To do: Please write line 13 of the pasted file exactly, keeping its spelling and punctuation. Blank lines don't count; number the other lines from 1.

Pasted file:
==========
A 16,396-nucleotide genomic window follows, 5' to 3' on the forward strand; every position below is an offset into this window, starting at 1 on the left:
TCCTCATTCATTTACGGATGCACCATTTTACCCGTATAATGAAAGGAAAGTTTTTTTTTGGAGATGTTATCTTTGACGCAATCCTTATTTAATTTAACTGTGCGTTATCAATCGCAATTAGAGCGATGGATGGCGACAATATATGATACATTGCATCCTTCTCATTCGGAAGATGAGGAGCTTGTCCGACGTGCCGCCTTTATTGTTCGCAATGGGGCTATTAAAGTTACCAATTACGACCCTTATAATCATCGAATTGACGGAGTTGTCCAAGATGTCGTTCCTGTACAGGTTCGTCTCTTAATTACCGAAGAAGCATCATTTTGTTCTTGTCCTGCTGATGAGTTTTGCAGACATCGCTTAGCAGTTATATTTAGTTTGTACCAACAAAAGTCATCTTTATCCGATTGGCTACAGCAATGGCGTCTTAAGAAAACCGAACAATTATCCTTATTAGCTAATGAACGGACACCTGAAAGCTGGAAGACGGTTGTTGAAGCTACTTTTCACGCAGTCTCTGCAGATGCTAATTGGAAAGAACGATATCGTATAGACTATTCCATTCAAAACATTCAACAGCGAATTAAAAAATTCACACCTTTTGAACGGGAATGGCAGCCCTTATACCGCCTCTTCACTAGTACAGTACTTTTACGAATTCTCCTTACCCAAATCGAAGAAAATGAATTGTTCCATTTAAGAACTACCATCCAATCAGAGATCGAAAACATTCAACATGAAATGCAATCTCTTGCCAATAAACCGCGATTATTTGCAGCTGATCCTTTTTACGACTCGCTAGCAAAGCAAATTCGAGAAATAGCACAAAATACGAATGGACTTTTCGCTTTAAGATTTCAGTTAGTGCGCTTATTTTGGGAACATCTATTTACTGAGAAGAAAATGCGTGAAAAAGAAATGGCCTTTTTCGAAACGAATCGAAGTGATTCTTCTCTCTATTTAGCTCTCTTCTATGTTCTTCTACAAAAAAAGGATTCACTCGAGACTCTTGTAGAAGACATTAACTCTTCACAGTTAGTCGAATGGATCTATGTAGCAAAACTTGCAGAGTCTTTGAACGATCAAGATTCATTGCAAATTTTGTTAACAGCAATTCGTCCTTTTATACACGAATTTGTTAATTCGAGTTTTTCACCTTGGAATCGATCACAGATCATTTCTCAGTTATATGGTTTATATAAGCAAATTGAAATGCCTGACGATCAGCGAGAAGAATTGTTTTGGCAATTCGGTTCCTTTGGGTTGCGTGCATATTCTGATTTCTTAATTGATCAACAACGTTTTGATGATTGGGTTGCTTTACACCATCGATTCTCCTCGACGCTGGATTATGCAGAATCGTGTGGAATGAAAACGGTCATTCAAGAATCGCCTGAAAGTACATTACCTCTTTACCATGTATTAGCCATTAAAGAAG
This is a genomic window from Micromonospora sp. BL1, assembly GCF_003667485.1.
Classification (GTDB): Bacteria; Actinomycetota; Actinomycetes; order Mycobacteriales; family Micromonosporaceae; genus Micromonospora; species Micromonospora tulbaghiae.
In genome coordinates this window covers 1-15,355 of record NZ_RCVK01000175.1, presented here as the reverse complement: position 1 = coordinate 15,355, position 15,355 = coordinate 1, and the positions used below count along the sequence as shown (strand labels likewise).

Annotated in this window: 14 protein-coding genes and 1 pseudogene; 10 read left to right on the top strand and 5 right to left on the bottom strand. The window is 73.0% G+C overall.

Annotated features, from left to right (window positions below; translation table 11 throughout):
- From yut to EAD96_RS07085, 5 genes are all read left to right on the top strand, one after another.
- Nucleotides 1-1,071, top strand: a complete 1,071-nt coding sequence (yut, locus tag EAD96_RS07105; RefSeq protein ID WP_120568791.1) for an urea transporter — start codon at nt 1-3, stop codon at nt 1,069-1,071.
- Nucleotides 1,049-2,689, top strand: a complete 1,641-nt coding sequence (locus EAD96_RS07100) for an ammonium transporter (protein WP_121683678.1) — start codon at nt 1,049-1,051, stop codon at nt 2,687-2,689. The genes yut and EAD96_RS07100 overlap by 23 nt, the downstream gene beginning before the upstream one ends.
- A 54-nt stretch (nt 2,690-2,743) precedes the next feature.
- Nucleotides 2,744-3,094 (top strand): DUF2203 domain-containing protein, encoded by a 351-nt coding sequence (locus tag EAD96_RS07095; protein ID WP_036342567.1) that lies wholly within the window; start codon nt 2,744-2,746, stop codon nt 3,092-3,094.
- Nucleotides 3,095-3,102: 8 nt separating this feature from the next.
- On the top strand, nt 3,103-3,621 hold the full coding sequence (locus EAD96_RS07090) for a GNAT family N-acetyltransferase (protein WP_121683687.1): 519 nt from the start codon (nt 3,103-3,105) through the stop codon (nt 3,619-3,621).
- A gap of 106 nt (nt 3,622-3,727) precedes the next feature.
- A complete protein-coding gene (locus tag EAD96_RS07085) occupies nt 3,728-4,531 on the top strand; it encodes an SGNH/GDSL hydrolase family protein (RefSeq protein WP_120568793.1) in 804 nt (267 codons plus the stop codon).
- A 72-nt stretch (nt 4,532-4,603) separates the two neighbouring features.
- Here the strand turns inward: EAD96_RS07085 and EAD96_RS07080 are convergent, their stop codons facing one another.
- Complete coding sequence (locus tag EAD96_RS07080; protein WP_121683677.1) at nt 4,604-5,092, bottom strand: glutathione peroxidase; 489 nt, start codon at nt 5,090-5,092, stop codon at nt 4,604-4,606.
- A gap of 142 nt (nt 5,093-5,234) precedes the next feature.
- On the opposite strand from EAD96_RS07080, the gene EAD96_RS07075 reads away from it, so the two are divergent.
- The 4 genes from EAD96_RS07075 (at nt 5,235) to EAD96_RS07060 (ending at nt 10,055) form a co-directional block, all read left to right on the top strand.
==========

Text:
- Nucleotides 3,095-3,102: 8 nt separating this feature from the next.